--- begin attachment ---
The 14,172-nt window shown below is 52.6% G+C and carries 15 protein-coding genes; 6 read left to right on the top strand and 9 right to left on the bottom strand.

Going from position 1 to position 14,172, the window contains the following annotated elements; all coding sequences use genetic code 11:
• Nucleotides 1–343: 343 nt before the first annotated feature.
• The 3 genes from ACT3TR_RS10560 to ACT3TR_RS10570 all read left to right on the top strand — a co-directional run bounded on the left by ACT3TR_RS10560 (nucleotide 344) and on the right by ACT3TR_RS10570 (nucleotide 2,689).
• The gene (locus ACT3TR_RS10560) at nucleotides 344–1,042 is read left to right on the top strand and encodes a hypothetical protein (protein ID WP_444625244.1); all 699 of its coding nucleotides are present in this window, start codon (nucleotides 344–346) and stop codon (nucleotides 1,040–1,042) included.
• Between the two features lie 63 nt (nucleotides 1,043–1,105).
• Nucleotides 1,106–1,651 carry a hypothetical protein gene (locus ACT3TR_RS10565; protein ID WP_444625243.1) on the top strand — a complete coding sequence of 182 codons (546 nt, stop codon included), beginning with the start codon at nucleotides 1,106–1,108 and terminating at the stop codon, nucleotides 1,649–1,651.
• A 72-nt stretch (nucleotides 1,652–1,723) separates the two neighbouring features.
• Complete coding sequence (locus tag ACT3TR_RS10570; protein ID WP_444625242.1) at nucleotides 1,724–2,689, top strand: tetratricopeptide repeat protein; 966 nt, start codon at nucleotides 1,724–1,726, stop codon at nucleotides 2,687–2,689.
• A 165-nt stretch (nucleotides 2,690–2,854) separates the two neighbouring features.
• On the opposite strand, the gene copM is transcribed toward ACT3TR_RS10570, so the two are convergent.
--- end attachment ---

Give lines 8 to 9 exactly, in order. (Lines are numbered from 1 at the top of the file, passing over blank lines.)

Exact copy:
• A 72-nt stretch (nucleotides 1,652–1,723) separates the two neighbouring features.
• Complete coding sequence (locus tag ACT3TR_RS10570; protein ID WP_444625242.1) at nucleotides 1,724–2,689, top strand: tetratricopeptide repeat protein; 966 nt, start codon at nucleotides 1,724–1,726, stop codon at nucleotides 2,687–2,689.